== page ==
When people think of networking, they envision a formal event with important and wealthy businesspeople. However, networking is more than simply attending events. Its purpose is to make contacts. As the saying goes, “It is not what you know, but who you know.”
According to a recent LinkedIn survey, 85% of jobs are filled through networking. Furthermore, 70% of jobs are not even listed on any job search websites. This clearly implies there is a “hidden” job market. Therefore, a job seeker has better odds of landing a job through a networking event rather than spending hours on online job boards applying for hundreds of jobs.
The goal of networking is to make contacts with people who will do business with you; or introduce or refer you to people who will do business with you. This can also relate to those who are seeking employment. If you have a particular organisation you want to work for, or perhaps you have a particular person who you want to work for, it is important to try and reach out to them, or those they are affiliated with, in networking events. Particularly for mums looking to get back into work, networking events can be an invaluable tool to get you back into the line of work which you were accustomed to before your career break.
A common setback for introverts is that they see networking events only for those who are outgoing and have bubbly personalities. However, this is not necessarily true. The key is to be prepared and ask the right questions so you can guide the conversation where you want it to go.
Always follow up with those who you made contact with, especially within a day or two, while you are still fresh in the other person’s mind. Remind them of who you are and what your skills and qualifications are and of anything specific that you discussed.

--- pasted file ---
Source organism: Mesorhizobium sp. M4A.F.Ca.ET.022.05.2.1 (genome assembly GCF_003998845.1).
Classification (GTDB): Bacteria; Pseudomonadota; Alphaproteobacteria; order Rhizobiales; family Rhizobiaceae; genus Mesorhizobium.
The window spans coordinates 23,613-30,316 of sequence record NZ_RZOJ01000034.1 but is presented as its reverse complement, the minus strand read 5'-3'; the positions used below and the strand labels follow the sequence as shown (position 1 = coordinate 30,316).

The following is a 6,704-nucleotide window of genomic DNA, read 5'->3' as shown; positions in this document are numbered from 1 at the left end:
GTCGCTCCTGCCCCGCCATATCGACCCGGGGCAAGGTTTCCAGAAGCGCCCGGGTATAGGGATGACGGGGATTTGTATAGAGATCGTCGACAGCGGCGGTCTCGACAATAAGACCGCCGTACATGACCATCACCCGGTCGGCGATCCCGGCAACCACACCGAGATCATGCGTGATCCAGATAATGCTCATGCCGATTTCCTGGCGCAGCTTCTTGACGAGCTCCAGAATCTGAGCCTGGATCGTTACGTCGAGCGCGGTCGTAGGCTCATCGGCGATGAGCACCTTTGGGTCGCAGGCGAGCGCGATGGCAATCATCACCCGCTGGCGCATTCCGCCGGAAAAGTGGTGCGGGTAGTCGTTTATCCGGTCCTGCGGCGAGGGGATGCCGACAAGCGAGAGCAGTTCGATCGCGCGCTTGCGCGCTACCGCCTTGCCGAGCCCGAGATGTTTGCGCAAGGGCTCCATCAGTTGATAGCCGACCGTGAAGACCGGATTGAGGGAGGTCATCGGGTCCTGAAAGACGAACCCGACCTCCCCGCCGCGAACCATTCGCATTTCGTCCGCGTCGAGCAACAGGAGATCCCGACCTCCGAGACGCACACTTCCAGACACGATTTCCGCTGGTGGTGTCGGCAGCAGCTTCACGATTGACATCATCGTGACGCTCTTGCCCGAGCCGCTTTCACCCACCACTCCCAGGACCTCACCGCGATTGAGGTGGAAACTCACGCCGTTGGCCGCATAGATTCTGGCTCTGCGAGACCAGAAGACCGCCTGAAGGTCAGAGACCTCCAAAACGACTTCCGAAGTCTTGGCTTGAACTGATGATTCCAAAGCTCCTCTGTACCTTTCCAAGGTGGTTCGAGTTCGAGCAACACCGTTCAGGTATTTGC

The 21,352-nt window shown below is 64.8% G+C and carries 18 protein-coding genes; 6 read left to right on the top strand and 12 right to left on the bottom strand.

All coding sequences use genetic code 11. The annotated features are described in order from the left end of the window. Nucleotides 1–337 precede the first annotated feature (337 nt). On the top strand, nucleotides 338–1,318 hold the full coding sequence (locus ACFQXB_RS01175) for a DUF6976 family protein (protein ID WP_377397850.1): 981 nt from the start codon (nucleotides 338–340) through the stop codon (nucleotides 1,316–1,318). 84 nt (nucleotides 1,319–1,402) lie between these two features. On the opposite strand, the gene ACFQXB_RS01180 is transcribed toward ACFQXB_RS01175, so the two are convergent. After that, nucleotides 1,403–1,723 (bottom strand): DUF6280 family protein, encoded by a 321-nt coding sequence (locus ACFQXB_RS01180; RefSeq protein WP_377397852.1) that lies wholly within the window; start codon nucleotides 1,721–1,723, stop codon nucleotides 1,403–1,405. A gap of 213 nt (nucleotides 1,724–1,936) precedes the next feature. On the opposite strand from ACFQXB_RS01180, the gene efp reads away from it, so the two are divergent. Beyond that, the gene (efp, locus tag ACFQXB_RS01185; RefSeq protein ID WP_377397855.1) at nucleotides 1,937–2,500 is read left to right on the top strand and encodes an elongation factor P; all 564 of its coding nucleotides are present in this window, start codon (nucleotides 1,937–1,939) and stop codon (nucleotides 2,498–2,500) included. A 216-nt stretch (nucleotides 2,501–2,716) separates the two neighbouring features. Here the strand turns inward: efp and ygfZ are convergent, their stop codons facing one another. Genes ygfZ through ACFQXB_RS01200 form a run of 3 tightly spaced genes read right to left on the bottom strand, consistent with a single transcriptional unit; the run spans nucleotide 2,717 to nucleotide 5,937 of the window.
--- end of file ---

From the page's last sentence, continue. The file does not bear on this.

To resonate a professional image, always remember to carry your business cards with you everywhere. Even if you are not at a networking event, you can always network informally by pitching your business or ideas to anyone you meet, whether at church, the grocery store, parents at the school run, or even the person working out next to you at the gym. It is also important be proactive. Don’t socialize with the same people. Keep trying to meet new people as you never know who can help you get to where you want. Get involved with community organisations, join the board or committees, and volunteer in different projects to have access to different skills for your personal growth, but also to have maximum opportunities to network.
Another key to successful networking is to be reciprocal. Networking is not just for a person’s personal gain. Perhaps you can also help other people and refer them to your contacts which you made in previous events. In the future, there can be benefits for you also in whatever leads or referrals you provide for others.
You can search for upcoming networking events in your area on Social Media sites. There are also many networking groups for women that you can also join.